A Jesuit order of the U.S. Roman Catholic Church announced Monday that it has established Descendants Truth and Reconciliation Foundation for making monetary reparations to descendants of slaves that the church owned in the past. It has pledged $100 million for this endeavor in order to try to atone for its past involvement in slavery. This foundation actually happened due to a group of descendants of slaves approaching the Jesuit order with such a plan, and it was accepted.
The Georgetown Memory Project has identified about 10,000 descendants of slaves that Catholic institutions had and sold, and about 5,000 of them are still living. The money will go toward mostly education and the promotion of racial reconciliation and justice. This nonprofit has a goal of contributing $1 billion to this new foundation.
This announcement is part of a movement that is gaining speed slowly among Christian institutions in the U.S. Church denominations and seminaries are now trying to rectify their past involvement in slavery. They include the Catholic Sisters of the Sacred Heart, which established in 2018 a college fund for African-American students in Louisiana, seminaries in Virginia and New Jersey, and several Episcopal dioceses.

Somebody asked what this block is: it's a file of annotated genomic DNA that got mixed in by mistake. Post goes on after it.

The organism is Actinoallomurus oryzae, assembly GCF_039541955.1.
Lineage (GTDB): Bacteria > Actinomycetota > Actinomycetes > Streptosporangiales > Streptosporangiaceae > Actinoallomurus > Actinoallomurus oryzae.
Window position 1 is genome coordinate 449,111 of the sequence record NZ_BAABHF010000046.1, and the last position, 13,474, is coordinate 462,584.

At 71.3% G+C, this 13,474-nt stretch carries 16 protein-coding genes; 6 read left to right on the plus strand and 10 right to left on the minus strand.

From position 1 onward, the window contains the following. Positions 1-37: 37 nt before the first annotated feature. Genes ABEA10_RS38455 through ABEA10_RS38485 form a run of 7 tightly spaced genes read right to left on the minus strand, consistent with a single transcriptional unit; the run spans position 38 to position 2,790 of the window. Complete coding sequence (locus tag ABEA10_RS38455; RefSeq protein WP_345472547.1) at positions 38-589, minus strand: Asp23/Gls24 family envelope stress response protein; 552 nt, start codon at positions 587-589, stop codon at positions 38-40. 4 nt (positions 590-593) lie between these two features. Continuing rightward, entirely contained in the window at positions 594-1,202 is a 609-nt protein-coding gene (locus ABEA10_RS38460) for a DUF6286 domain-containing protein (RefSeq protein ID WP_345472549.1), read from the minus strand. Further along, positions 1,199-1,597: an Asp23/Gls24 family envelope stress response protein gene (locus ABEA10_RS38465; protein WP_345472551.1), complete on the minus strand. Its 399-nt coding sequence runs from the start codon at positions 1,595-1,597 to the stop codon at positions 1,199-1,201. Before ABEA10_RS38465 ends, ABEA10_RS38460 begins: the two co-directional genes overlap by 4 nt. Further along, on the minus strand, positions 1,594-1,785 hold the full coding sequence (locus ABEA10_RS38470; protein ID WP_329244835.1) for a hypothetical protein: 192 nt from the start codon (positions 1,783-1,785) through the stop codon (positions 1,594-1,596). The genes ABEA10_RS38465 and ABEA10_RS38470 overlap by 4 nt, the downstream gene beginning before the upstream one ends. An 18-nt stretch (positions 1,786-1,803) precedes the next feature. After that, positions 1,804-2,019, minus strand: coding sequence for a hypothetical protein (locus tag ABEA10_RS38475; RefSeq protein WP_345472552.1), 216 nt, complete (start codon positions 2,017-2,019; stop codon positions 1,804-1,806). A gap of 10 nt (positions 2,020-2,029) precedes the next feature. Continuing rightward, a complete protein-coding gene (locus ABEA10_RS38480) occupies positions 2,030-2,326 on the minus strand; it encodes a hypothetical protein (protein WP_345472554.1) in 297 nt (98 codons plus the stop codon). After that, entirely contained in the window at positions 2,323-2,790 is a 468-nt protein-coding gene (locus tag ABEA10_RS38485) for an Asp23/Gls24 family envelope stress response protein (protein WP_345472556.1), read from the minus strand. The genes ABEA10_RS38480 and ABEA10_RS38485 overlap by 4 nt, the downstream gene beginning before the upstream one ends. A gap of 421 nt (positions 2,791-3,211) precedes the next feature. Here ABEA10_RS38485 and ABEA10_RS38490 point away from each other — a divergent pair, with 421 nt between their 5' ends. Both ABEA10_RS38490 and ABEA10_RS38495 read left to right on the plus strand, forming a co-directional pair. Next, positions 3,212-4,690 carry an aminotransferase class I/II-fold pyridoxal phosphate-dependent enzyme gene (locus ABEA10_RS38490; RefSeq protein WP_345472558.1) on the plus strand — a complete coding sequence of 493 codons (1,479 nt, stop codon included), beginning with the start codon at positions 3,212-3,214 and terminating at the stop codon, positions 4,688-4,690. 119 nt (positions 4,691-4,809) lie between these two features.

The Washington Post reported this today, saying, “The Jesuits’ foundation . . . is rooted in the events of 1838, when Jesuits in Maryland sold 272 enslaved people to Louisiana plantation owners to pay off Georgetown University’s debt. While the Catholic university’s connection to slavery had long been known, the Jesuits learned the names of the descendants from that sale in 2016, which facilitated the relationship between the order and the descendants.”
I think this is just the beginning of a movement that will gain traction in the future that is long overdue. National governments need to step up to the plate and do likewise. The interview of Oprah Winfrey with Harry and Meghan of UK royalty last week has brought this conversation forward. I think we’re going to hear more about such reparations in the future.